The father would have married her. He would have looked after her. More or less. But she fell in with a bad one; she met that Thomas Pearson. Twice her age, a drunken sot, battered one of his women to death, so they say. Nothing to look at either. But he paid her attention, and that’s what she wanted. I can see that now. That’s what she craved more than anything. She moved in with Pearson, and they started to take in babies. Shared their whisky with them to keep them quiet.
What’s that you said? It could have been different? Aye, it could all have been so different for Jessie, if someone decent had taken her on. Would you have done it? Would you have given her house space, that dirty wee girl with no mother, not too bright in the head? Maybe you would, it’s easy to say that now. But you didn’t, and that’s that.
We all make mistakes.
They moved about a lot, Jessie and Pearson, they had to. They’d use different names, and they’d tell people different stories about who they were and what they were to each other – father and daughter, uncle and niece, even, sometimes, a couple. Mr and Mrs Macpherson. A nice couple who could take a baby off your hands, for a price. Then folk would get suspicious, and start asking questions, ask to see inside their cupboards. And off they’d go again, leaving stains on the shelves and a nasty smell in the air. But then – this whole place stinks.
Wait, stop a minute – let’s go this way. There’s something I want you to see. Just down here, where these boys are playing.
At least… they’ve stopped playing now, and they’re looking at something on the ground, that packet they were using for a football. One of the boys is crouched down, he’s teasing open the wrappings and cautiously looking inside. He’s jumping back, nearly knocking his pals over. They’re all looking now, peering close, one of the boys is leaning against a wall and vomiting, his friends are starting to run. They’re running this way.
Let’s move on, it’s going to get busy around here.
Dead and cold, black and rotting, what they found in that packet, but a baby still, with ten fingers and ten toes. Well, mostly. They found Jessie’s house nearby, and on a shelf in a cupboard, another quiet little corpse in a bundle, a little stain on the shelf beside it.
Jessie told them everything. She told them how she’d killed the babies, strangled them with a cord, winding it round twice to make it easier. Oh she knew how to do it, alright, she’d done it quick. You’ll hang, they said, if you confess. But still she said she did it. What about Pearson, they asked, what did he have to do with it? Oh, nothing, she told them, nothing at all. She killed the babies when he was out, and she told him they’d gone to a home, or back their families, or overseas. He knew nothing.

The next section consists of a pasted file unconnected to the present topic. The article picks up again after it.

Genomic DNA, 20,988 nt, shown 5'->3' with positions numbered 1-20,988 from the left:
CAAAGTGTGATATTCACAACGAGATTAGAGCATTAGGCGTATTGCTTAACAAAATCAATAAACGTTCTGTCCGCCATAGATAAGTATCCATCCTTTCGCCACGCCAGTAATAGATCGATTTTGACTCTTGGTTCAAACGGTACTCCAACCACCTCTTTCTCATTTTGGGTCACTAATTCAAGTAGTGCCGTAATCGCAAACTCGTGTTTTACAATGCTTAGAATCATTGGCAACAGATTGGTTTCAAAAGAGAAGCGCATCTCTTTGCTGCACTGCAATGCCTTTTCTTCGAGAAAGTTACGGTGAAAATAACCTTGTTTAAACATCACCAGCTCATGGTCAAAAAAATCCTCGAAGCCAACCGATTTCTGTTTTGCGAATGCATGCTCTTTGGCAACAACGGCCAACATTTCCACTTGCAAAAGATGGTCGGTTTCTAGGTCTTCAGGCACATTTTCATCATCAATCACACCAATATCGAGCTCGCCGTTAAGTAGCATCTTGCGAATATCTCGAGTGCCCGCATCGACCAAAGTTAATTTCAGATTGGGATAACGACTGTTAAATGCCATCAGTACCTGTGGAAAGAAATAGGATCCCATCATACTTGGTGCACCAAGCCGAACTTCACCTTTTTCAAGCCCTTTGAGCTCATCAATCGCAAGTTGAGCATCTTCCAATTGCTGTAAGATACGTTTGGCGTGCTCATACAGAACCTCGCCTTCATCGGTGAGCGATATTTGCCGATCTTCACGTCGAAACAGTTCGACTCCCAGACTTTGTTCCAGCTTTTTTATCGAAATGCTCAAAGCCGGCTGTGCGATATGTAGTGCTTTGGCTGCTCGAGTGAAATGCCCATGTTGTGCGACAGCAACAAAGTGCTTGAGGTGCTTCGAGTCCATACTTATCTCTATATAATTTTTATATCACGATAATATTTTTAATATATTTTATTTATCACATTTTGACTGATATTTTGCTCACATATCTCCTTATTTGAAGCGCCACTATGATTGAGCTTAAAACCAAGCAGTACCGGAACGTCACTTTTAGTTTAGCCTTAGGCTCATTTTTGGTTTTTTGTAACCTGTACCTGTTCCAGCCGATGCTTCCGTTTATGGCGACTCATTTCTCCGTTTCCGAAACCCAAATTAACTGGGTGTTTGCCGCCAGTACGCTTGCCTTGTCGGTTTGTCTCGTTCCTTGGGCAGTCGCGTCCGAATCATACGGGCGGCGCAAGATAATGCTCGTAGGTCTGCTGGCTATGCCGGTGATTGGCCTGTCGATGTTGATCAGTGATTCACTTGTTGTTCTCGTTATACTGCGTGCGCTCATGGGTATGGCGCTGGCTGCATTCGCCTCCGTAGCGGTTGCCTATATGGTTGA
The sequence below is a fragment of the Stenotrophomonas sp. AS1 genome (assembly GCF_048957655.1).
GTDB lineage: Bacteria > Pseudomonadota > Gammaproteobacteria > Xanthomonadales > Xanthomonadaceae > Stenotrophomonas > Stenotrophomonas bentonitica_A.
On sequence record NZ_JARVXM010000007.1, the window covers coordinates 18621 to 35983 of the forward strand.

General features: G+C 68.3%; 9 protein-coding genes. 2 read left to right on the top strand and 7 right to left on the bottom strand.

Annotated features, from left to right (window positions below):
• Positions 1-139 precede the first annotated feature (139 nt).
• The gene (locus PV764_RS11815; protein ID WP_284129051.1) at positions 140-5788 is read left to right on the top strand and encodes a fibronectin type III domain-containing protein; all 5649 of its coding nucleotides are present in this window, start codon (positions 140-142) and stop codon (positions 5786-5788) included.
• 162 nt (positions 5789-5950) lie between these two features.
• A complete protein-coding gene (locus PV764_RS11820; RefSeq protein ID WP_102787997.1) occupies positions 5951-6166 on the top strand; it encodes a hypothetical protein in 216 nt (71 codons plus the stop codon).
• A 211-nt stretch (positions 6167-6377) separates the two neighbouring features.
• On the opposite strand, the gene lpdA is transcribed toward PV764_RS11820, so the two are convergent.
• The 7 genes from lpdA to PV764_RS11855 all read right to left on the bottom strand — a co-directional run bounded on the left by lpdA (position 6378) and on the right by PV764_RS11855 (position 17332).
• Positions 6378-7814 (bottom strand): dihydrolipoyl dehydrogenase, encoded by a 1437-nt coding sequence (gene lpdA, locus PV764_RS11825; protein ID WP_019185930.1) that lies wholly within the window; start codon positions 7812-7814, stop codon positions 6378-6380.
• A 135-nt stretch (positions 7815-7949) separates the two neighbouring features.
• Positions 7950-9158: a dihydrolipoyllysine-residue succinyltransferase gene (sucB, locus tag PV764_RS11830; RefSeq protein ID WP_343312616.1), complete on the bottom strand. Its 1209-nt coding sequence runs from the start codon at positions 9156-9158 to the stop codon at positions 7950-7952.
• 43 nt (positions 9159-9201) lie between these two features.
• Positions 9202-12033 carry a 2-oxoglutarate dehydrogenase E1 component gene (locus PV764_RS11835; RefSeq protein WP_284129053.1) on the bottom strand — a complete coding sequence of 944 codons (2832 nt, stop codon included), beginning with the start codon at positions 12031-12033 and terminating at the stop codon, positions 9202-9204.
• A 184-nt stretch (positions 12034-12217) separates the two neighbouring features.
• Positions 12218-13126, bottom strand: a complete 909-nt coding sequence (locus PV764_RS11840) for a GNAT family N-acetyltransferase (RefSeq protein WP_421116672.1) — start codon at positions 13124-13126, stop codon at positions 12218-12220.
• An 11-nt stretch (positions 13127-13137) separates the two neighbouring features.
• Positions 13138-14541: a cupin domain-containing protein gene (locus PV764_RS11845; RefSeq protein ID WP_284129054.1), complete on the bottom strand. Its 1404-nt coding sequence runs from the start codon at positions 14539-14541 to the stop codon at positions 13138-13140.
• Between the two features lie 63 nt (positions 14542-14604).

You’ll hang for this, Jessie, they told her.
Right, here we are at Calton Hill, not too steep a climb, is it? Here’s Calton Jail, this is where Jessie is now. See why you need me, now? You couldn’t just stroll up here by yourself; they wouldn’t let just anyone in here. They’re not even letting the press in for this one. I had to slip a man a few coins to get this close, and he’s only let us in because he feels sorry for me. Or he’s nosy, like you, wants to hear the whole story. He’ll have to wait.
They’re saying it’s not proper, they’ve not hung a woman for a long time, so they’re making it as private as they can. There’s plenty of people outside the gates, though – they’d pay a fortune to get a good view. But they’ve tucked the scaffold in nice and neat so you can’t see it from outside, no matter how high you climb. All they’ll see is the black flag raised when the lassie is dead.
Everyone knows about Jessie King. It’s been in all the papers. The Stockbridge murders. The Edinburgh baby killer.
Can you hear the women weeping? They think it wasn’t her fault, even if she did kill the babies. He told her to do it, he made her do it. But who knows if she even did? They might have just slipped away in the whisky, or too much Godfrey’s Cordial. They didn’t find all the babies, and the ones they did find – well, they couldn’t really tell how they’d died. But she was under his spell, doing his bidding. Some folk even got a petition together, saying she shouldn’t hang, that she wasn’t right in the head. But the man who makes these decisions said she’d confessed to the murders, and that her crimes were just too ‘heinous’. Good word, that, ‘heinous’ – really makes her sound evil, doesn’t it?
So Jessie had to hang. But whose fault is it really?
I never paid her enough attention.
The passing bell is tolling.
I’m glad I can’t see it. I wouldn’t want to see her up there, trying to look smart in her shabby little black dress. Looking all composed, ready to meet her god. She never really did understand what was happening to her, and she won’t be understanding this.
It could all have been so different. It could all have been different for me and Jessie and baby Grace.
I don’t want to hear the platform fall; I don’t want to see that six foot drop. I just thought I ought to be here.
Did you hear the city hold its breath?
Has that satisfied your curiosity, then? Is that what you came to see? Well, now you can get yourself back to your fire and your family. You can forget about Jessie King. You can forget about me too. Get yourself back to your family, your warm cocoa, your bed warmed and clean.
The hanging’s over. The bairn is dead.